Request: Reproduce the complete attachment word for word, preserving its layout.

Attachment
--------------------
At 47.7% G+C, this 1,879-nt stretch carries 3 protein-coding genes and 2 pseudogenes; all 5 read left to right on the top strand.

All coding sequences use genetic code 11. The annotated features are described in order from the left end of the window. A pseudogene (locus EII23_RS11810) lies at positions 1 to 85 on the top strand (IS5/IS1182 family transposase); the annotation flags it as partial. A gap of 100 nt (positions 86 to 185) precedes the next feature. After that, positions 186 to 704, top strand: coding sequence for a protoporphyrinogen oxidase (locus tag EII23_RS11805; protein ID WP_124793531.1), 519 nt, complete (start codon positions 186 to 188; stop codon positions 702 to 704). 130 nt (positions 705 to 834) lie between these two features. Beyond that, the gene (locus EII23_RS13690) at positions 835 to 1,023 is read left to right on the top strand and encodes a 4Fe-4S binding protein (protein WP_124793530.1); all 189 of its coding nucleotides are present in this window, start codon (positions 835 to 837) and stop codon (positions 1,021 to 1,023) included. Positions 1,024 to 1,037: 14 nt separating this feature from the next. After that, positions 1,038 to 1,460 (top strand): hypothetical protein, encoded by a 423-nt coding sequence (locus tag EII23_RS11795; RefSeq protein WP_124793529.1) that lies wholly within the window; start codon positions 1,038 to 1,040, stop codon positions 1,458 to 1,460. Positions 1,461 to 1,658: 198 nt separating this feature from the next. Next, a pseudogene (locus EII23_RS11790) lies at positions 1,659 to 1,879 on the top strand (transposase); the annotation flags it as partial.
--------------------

At 47.7% G+C, this 1,879-nt stretch carries 3 protein-coding genes and 2 pseudogenes; all 5 read left to right on the top strand.

All coding sequences use genetic code 11. The annotated features are described in order from the left end of the window. A pseudogene (locus EII23_RS11810) lies at positions 1 to 85 on the top strand (IS5/IS1182 family transposase); the annotation flags it as partial. A gap of 100 nt (positions 86 to 185) precedes the next feature. After that, positions 186 to 704, top strand: coding sequence for a protoporphyrinogen oxidase (locus tag EII23_RS11805; protein ID WP_124793531.1), 519 nt, complete (start codon positions 186 to 188; stop codon positions 702 to 704). 130 nt (positions 705 to 834) lie between these two features. Beyond that, the gene (locus EII23_RS13690) at positions 835 to 1,023 is read left to right on the top strand and encodes a 4Fe-4S binding protein (protein WP_124793530.1); all 189 of its coding nucleotides are present in this window, start codon (positions 835 to 837) and stop codon (positions 1,021 to 1,023) included. Positions 1,024 to 1,037: 14 nt separating this feature from the next. After that, positions 1,038 to 1,460 (top strand): hypothetical protein, encoded by a 423-nt coding sequence (locus tag EII23_RS11795; RefSeq protein WP_124793529.1) that lies wholly within the window; start codon positions 1,038 to 1,040, stop codon positions 1,458 to 1,460. Positions 1,461 to 1,658: 198 nt separating this feature from the next. Next, a pseudogene (locus EII23_RS11790) lies at positions 1,659 to 1,879 on the top strand (transposase); the annotation flags it as partial.